Cardboard Characters

Here is a problem I find in my own writing and one
I see in a lot of submissions:

Characters so focused on
their own agendas that they don’t react like normal human beings to what is
going on around them.

Let’s make a quick scene for a
character with an agenda:

Sharon was thinking about the cute new
boy in her math class as she walked to school with Julie. She wondered whether
Julie thought he was cute or not. If Julie was interested, Sharon didn’t stand
a chance. 

“So what do you think of Barney?” Sharon
asked. “The new kid in Math.” 

you talking about the kid who—”

Before Julie could finish her sentence, a
car screeched around the corner and smashed into a fire hydrant not fifteen
feet from where the girls stood.

Julie screamed.

Water sprayed up like a geyser.

A man crawled out of the driver’s seat,
getting soaked in the process.

“You know,” Sharon said, steering Julie
away from the water. “Barney. The kid who just moved here from California. What
do you think of him?”

Let Go of the Agenda

Speaking, one time about characters reacting in unrealistic ways, freelance editor
Rebecca LuElla Miller said:

Never let a character act or speak just to convey information to
the audience. They always have to act according to their own personalities. Ask
yourself, “What would she say next?” rather than asking, “What does the reader
need to know now?”

I would add, “They not only have to act according to their own
personalities. They also need to react to the world in a natural way. “
So on the first draft, constantly ask yourself, “What would she
do/say next?”
And then…

Be Aware When Editing

My characters most often fail
to react to things that I’ve edited into a second or third draft.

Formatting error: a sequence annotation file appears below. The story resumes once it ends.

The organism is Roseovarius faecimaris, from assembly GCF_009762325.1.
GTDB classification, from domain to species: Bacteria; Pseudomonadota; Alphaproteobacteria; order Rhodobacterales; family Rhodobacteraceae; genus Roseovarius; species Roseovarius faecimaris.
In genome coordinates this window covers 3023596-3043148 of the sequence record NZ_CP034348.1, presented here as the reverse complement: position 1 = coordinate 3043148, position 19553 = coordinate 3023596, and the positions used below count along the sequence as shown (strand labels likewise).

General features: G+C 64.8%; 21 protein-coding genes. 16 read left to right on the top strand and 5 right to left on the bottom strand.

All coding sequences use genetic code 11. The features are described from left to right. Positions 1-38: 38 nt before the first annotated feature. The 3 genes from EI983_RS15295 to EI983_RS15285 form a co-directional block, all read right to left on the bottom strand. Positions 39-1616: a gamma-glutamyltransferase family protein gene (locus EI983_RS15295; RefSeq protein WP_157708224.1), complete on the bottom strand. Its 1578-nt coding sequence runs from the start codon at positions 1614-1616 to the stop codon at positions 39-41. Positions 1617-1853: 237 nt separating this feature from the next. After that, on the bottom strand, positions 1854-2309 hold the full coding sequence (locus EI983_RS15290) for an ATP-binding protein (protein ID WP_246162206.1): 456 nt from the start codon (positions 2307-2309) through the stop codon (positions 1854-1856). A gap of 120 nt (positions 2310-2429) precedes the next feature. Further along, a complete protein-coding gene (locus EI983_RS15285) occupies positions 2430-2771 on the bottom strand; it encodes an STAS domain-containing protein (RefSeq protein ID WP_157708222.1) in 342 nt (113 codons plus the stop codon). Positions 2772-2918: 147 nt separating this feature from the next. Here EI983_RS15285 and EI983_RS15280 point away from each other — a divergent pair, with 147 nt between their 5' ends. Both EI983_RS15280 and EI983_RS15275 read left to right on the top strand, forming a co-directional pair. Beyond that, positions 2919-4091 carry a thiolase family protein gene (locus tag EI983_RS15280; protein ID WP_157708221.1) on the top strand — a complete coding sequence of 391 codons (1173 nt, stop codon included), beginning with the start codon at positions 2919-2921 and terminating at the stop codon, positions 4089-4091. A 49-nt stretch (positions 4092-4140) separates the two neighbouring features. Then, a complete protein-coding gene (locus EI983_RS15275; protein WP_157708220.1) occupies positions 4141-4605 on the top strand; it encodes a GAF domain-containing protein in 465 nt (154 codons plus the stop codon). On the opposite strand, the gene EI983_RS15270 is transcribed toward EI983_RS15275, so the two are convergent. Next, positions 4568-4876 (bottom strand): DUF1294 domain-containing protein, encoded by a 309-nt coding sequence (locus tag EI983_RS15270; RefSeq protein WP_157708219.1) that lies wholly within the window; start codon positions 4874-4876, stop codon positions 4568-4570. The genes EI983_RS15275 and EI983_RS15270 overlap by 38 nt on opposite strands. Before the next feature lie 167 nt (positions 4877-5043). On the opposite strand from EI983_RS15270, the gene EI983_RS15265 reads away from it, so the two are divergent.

I write the first draft with my scene agenda in mind. For the bit
I gave you above we can see that Sharon’s agenda is to find out if Julie is
interested in Barney.
When I go back for a second
draft I often notice that I was writing fast on the first pass and my
characters are having conversations with no scenery to show us where they are.
So I add in things. They are walking down the street. What does it look like?
It’s a big city so there are cars going by. Then I begin to try to do two
things at once. “Hey,” I’ll think, “this is a good time to foreshadow the
accident that is going to occur in chapter thirteen. I’ll have a car skid
around the corner. That will set up the fact that it’s a dangerous corner.”
So I’ll add in the car skidding
around the corner. And then sometimes I forget that the characters have to
react to the new element I’ve just added in.
There are other causes to cardboard characters. Have you read any
books or manuscripts with cardboard characters? What caused them to feel
photo credit: peasap via photopin cc 


Sally Apokedak is an associate agent with the Leslie H. Stobbe Literary Agency. She’s in the process of building a dynamite list of authors.